The National Post
By Danny Eisen,
September’s birth flower is the “forget-me-not.” It should grace the seat of every MP as Parliament reconvenes on Monday, for as the Commons sat empty for most of this month, many Canadians paid tribute to Canada’s extraordinary role in two of the most significant ideological confrontations of the last century — marking the 70th anniversary of the start of the Second World War and the eighth anniversary of Sept. 11. The lessons of both these conflicts should be kept in mind as Canada ponders its response to an ideologically driven Iranian regime and its nuclear provocations. In confronting both the Axis powers and al-Qaeda, the West faced a fiercely uncompromising ideological adversary that spoke in terms of mythic global confrontation and dominance; that demonized particular states or ethnic groups and threatened their annihilation; and showed a willingness to absorb immense losses in the pursuit of its ideological agenda. Whatever the historical differences, in both cases the failure of the international community to take these convictions seriously at an earlier stage resulted in consequences that filled cemeteries and scarred subsequent generations.
Lawmakers should therefore heed “September’s lessons” and give serious consideration to the depth of the religious and political convictions of Iran’s ruling elites when formulating a Canadian policy response to Iran’s nuclear violations. There is broad consensus that Iran’s attainment of nuclear capability is inevitable. The growing alarm was recently heightened by Associated Press’ publication of intelligence information from a confidential International Atomic Energy Association report, outlining Iran’s extensive efforts in militarizing its nuclear program. But the development of illicit technology may itself be less significant than the convictions of those who own it and the reliability of the regime with its finger on the button.
The West should not delude itself. The Islamic Republic of Iran is truly committed to pursuing the principles and goals of the Islamic Revolution as articulated by Ayatollah Khomeini, who perceived Iran as a nation with a mission “to export our revolution to the whole world” and “to establish an Islamic state worldwide.” The regime’s foreign policy initiatives stem from deeply held beliefs of a conspiratorial West seeking Iran’s demise and Iran’s right to regional supremacy based on the conviction that Iran is the true and rightful heir to the leadership of the entire Muslim Umma. The theological and revolutionary zeal of Iran’s clerical elite for ultimate global ascendance has taken an even more extreme turn with the election of President Mahmoud Ahmadinejad, who adheres to an apocalyptic theology which maintains that facilitating a clash of civilizations between the Islamic world and the West would hasten the messianic revelation required for establishing Islam’s ultimate dominion on earth.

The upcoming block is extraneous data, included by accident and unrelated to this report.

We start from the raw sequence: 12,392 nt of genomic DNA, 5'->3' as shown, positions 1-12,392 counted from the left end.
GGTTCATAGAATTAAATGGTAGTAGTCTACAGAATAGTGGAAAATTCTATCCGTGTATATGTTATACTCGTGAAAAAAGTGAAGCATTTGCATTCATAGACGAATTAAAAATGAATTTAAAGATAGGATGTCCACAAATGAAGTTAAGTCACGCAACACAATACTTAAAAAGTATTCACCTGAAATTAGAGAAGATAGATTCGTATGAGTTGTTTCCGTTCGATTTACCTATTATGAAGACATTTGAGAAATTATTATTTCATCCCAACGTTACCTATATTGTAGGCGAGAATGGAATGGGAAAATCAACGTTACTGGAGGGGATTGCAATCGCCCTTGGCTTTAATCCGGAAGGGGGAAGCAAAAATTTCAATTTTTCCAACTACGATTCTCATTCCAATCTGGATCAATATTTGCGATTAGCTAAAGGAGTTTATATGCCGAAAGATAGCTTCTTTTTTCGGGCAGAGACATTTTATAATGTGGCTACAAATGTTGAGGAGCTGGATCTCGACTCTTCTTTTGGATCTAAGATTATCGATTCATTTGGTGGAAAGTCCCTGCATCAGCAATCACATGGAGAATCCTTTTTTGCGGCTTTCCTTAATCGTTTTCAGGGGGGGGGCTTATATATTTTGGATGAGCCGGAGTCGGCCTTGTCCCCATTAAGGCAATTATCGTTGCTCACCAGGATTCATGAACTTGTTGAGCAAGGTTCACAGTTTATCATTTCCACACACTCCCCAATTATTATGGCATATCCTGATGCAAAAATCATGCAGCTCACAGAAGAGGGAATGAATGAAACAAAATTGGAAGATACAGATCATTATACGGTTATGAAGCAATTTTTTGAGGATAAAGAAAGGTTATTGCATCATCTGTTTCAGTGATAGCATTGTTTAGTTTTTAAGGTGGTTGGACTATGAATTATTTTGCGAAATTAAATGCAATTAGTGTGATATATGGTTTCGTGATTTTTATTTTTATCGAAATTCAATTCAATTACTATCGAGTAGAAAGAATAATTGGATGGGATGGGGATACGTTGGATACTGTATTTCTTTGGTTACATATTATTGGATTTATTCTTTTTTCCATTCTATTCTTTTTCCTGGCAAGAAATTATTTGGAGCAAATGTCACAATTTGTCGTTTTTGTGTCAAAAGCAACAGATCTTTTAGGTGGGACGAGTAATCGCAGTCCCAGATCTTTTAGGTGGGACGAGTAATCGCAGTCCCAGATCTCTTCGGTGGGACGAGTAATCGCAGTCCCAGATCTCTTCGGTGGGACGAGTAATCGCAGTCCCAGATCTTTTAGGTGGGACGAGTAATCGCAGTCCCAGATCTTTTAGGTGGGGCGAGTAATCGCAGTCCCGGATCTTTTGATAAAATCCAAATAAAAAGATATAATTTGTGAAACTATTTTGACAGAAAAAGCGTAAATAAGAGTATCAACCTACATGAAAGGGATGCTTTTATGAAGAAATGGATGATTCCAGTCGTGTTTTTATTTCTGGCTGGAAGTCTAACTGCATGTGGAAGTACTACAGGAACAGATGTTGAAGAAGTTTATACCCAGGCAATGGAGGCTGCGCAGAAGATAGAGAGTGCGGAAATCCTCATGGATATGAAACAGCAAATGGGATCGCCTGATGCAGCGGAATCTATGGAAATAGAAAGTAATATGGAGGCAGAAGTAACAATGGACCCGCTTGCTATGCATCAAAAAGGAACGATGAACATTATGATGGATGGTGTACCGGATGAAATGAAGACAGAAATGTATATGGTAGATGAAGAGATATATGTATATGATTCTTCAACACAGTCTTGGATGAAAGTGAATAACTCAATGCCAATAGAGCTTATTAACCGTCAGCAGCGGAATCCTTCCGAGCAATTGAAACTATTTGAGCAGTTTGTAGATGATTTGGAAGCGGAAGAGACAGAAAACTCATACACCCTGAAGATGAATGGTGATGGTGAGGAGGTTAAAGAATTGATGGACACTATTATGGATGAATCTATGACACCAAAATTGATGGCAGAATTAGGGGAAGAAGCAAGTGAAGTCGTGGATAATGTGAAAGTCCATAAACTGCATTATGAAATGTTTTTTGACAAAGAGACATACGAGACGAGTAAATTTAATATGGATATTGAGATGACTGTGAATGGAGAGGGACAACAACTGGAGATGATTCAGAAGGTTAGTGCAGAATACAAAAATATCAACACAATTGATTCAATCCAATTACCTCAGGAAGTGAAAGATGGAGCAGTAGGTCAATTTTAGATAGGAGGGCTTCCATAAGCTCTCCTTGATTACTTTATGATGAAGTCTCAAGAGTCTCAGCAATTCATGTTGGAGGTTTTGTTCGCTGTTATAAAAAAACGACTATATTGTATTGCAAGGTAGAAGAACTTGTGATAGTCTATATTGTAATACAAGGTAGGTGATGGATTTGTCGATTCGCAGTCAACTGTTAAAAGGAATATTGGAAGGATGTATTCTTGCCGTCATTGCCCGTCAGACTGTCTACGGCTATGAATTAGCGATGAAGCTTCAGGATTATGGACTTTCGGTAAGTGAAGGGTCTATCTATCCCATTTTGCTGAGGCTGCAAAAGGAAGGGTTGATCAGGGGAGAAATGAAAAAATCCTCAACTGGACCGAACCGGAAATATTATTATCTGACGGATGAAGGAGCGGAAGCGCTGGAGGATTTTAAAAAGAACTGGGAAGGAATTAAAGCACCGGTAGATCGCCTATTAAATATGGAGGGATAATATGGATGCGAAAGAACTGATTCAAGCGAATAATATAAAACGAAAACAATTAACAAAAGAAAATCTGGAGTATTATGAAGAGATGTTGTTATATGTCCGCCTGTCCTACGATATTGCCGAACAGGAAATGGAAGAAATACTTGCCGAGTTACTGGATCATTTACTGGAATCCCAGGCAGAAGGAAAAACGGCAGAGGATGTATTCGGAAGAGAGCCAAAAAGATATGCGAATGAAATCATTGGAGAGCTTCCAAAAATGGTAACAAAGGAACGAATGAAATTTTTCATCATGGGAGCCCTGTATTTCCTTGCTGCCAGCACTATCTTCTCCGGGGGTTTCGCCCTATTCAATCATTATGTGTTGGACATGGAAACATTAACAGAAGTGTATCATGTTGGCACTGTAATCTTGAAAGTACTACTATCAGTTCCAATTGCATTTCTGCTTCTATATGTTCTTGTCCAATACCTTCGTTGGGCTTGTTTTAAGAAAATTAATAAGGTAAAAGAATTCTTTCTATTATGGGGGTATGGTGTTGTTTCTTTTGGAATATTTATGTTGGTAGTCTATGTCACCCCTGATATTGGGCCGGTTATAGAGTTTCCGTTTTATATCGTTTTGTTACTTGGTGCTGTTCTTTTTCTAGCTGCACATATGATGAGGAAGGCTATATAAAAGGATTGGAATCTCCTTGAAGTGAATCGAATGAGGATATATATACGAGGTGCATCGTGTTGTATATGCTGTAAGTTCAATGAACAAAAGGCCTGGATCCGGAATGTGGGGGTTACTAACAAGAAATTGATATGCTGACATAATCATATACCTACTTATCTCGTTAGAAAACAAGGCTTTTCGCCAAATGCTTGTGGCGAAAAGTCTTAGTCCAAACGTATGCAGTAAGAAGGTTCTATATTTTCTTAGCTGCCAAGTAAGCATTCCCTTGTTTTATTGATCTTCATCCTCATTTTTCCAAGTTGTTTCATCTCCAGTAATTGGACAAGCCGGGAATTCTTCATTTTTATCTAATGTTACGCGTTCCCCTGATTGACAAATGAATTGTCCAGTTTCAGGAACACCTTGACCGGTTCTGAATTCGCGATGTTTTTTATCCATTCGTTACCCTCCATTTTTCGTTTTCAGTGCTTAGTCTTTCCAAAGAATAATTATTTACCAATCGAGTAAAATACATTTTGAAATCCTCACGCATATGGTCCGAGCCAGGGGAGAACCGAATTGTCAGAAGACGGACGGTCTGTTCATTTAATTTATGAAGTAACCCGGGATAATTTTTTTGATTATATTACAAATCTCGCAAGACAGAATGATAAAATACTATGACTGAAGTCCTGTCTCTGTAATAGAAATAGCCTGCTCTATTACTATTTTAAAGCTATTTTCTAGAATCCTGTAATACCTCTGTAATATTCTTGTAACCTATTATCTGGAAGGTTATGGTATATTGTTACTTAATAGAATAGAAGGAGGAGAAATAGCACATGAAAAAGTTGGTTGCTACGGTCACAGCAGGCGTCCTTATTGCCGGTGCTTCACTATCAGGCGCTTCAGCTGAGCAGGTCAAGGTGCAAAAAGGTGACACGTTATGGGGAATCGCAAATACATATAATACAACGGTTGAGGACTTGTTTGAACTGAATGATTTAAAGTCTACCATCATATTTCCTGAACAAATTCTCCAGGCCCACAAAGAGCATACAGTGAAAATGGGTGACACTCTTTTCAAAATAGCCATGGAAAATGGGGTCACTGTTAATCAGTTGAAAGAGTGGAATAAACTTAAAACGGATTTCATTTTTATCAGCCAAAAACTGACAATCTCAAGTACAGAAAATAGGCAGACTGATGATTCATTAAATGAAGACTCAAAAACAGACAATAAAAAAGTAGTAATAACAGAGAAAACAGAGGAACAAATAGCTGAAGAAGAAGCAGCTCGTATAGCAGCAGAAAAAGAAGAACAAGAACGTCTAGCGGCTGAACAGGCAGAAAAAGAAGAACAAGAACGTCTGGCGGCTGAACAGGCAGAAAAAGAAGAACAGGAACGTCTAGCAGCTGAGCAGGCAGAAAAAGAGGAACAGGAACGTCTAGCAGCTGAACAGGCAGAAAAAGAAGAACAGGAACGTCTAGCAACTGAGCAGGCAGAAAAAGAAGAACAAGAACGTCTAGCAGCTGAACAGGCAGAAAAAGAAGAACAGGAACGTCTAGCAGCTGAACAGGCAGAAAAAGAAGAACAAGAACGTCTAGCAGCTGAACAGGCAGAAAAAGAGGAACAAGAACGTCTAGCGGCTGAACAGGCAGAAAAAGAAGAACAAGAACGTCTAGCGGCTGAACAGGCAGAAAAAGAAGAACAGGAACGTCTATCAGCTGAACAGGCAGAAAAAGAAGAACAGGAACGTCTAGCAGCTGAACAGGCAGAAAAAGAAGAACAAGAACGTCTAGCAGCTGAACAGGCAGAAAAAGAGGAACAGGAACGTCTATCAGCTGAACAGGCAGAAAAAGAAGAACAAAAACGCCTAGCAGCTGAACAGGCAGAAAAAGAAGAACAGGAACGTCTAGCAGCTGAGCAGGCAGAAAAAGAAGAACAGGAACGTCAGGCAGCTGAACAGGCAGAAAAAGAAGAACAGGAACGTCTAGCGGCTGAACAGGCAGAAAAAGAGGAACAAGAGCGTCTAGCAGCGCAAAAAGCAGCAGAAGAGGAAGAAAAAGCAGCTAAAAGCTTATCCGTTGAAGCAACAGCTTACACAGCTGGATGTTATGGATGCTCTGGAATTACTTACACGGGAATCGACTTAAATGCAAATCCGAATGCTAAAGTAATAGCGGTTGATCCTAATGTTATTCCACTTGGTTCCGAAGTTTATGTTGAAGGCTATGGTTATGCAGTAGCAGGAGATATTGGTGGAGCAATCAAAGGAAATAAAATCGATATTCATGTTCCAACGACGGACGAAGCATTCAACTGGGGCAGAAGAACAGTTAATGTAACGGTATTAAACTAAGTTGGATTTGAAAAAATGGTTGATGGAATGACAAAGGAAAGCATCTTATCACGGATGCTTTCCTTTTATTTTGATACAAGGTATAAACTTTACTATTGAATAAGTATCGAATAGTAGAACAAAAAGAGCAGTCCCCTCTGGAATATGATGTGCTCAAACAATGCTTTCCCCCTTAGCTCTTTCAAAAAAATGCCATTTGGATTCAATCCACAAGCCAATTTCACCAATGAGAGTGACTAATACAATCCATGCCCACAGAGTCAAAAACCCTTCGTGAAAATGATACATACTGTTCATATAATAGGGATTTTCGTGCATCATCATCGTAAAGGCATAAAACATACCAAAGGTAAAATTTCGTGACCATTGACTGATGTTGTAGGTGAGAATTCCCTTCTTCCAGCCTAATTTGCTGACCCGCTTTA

Given the eschatological and revolutionary calculus that informs Iranian policy; its spotless record of ideologically based malevolence; its public offer to share its nuclear technology; its sponsorship of the Syrian nuclear program; and the proclamations of Iranian officials and leaders regarding the plausible use of nuclear weapons, the destruction of other countries and the need “to wipe Anglo-Saxon culture off the face of the Earth,” the threat of a nuclear incident instigated by Iran or by one of its terrorist proxies must not be dismissed as mere hyperbole.
“September’s lessons” teach that the international community must intercede immediately while the narrow window of opportunity for a non-military solution is still open. Economic sanctions must be considered as a nonviolent weapon of choice and possibly of last resort. The existing multilateral sanctions against Iran already implemented by Canada and other countries have failed, being far weaker than those imposed in the past on non-global threats like the Congo, Liberia and Cote D’Ivoire, Sierra Leone and Haiti. They are also much less severe than those imposed by Canada on Burma and Zimbabwe. Given that multilateral action is so difficult to achieve, Canada should consider pursuing unilateral and bilateral financial measures outside of the UN framework. In particular Canada should impose sanctions on any entity that provides Iran, or helps Iran obtain, refined petroleum, including suppliers, shippers and insurance companies. The idea enjoys extensive bipartisan support in Washington and is being considered by other countries as well. Further sanctions should include prohibitions against sales of dual-use technology and the listing of the powerful Iranian Revolutionary Guard Corps as a banned terrorist entity.
Given Iran’s record, there are no shortage of grounds for more extensive sanctions against Iran. But there is a severe shortage of time to enact them and there must not be a shortage of alacrity in doing so. Failure will only set the stage for similar confrontations in the future with like-minded regimes who are watching carefully to see if our words will be matched by actions.